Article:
After leaving the L.A. Express in 1976, Robben Ford recorded his solo album, The Inside Story with a band that later became the Yellowjackets.

In 1977, Ford was one of half a dozen or so session players asked to play the guitar solo for the Steely Dan song "Peg." In the end, the group went with the version by Jay Graydon instead. In 2006, a tribute album to Steely Dan – The Royal Dan – was released, with Ford covering "Peg" in his own style.

In 1982, Ford was one of several guitarists who appeared on the KISS album Creatures of the Night, playing lead guitar on the songs "Rock And Roll Hell" and "I Still Love You".

Ford worked briefly with Miles Davis in 1986; and can be heard on Davis' Montreux box set. Ford released his album Talk to Your Daughter in 1988. He joined Philippe Saisse, Marcus Miller and J.T. Lewis in the cast of The Sunday Night Band for the second and final season of the late-night NBC television program Sunday Night in 1989. In the 1990s, he released the albums Robben Ford and the Blue Line and Tiger Walk.

Robben Ford has received five Grammy Award nominations and was named one of the "100 Greatest Guitarists of the 20th Century" by Musician magazine. 

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Robert William
guitarist and singer-songwriter

1952 - 2011
Gary Moore

Robert William Gary Moore was a Northern Irish musician and singer-songwriter. Over the course of his career, Moore played in various groups and dabbled in many different styles of music, including bluesrockheavy metal and jazz fusion.

Moore began his career in the late 1960s when he joined Skid Row, with whom he released two albums. After Moore left the group, he joined Thin Lizzy, which featured his former Skid Row bandmate and frequent collaborator Phil Lynott. Moore began his solo career in the 1970s, achieving his first major success with 1978's "Parisienne Walkways", which is considered his signature song. During the 1980s, Moore transitioned into playing hard rock and heavy metal with varying degrees of success around the world.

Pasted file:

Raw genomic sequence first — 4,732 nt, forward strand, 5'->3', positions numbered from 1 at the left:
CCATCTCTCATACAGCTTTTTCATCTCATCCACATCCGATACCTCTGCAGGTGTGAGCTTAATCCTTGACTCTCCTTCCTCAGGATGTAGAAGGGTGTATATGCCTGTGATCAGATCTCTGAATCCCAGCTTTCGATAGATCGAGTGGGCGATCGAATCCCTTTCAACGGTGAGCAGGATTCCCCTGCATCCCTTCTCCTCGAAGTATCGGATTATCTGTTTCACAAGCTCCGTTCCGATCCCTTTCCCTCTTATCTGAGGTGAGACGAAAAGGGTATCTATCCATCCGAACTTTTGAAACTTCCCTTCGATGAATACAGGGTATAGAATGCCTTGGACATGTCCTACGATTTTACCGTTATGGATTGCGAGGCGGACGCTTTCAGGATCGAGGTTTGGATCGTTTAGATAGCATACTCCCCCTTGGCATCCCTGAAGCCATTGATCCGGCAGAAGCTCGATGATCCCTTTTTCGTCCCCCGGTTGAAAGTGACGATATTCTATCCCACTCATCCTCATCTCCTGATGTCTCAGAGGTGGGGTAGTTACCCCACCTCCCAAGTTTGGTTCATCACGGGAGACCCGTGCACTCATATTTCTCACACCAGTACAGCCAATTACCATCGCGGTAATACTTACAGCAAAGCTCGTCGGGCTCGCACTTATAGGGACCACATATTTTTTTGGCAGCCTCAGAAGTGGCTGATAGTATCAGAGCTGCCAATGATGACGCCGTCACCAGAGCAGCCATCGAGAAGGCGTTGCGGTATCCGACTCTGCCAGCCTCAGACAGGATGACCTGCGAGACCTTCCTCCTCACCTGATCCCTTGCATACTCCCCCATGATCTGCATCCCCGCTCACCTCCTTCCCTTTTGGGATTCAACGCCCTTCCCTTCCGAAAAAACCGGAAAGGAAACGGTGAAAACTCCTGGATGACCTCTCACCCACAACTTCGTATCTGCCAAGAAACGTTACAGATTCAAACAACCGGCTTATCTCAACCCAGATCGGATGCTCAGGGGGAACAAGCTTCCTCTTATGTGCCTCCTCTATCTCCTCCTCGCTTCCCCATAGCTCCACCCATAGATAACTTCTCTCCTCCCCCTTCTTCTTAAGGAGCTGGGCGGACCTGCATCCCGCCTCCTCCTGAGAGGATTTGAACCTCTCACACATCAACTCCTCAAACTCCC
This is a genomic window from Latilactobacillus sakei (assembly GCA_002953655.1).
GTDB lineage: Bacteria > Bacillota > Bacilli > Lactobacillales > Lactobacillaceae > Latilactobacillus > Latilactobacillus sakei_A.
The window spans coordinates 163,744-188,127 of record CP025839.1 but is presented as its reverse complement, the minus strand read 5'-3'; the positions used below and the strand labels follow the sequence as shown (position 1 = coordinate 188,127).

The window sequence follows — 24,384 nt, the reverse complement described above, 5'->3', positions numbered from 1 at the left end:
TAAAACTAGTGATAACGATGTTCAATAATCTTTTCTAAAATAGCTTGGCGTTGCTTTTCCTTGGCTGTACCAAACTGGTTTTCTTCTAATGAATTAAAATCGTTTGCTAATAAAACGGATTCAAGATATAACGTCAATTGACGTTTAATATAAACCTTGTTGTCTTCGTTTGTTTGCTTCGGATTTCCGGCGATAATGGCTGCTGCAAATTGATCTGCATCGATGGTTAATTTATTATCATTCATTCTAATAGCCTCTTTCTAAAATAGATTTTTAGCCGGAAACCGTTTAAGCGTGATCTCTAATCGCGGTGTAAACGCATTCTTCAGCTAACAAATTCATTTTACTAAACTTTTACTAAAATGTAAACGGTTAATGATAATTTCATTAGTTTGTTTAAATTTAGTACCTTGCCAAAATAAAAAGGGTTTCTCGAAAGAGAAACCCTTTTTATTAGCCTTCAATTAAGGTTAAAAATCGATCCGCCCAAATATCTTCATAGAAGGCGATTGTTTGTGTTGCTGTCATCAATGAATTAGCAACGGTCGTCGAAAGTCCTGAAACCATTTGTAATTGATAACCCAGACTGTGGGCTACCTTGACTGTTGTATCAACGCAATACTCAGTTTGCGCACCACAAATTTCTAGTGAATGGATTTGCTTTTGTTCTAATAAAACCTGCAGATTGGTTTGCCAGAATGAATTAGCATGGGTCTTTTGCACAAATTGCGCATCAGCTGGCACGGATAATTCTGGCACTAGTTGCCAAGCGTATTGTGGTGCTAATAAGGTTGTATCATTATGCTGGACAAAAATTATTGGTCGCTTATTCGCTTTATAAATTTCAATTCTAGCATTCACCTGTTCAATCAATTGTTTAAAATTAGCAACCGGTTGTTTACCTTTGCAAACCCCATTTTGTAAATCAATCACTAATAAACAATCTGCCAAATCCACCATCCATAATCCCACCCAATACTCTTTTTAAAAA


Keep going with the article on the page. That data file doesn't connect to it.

By the decade's end, however, he had grown tired of his own music and decided to return to his roots with 1990's Still Got the Blues, which became the most successful album of his career. Moore continued to release new music consistently throughout the rest of his career, as well as collaborate with other artists from time to time. Moore died on 6 February 2011 from a heart attack while on vacation in Spain.

Influenced by the likes of Peter Green and Eric Clapton, Moore was often described as a virtuoso and was himself a major influence on many other guitar players. Moore was voted one of the greatest guitarists of all time on respective lists by Total Guitar and Louder. Irish singer-songwriter Bob Geldof said of Moore: "Gary without question was one of the great Irish bluesmen. — His playing was exceptional and beautiful." 


For most of his career, Moore was also heavily associated with Peter Green's famed 1959 Gibson Les Paul guitar, which was sold to him by Green. Moore was later honored by Gibson and Fender with several signature model guitars of his own.

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1897 - 1918

Piano ragtime began to be published in the late 1890s. It was immediately successful and subjected to various kinds of popularization, almost all of which have continued. Ragtime was basically a piano keyboard music an "Afro- American version of the Polka." Somewhere in the background of the music is the Sousa style march, thus the first great ragtime composition, Maple Leaf Rag, by the first great ragtime composer, Scott Joplin, was built on four melodies, or themes. If we assign a letter to each theme, the structure of Maple Leaf Rag comes out to ABACD. In ragtime, these themes were sixteen measures like their European counterparts. By the early 1900s, Ragtime was no longer being performed by a solo pianist. Small orchestras, military bands, and piano-banjo combos were among the earliest recordings of Ragtime, which added elements that alluded to popular dance bands of the Dixieland, New Orleans, and Swing styles yet to be developed.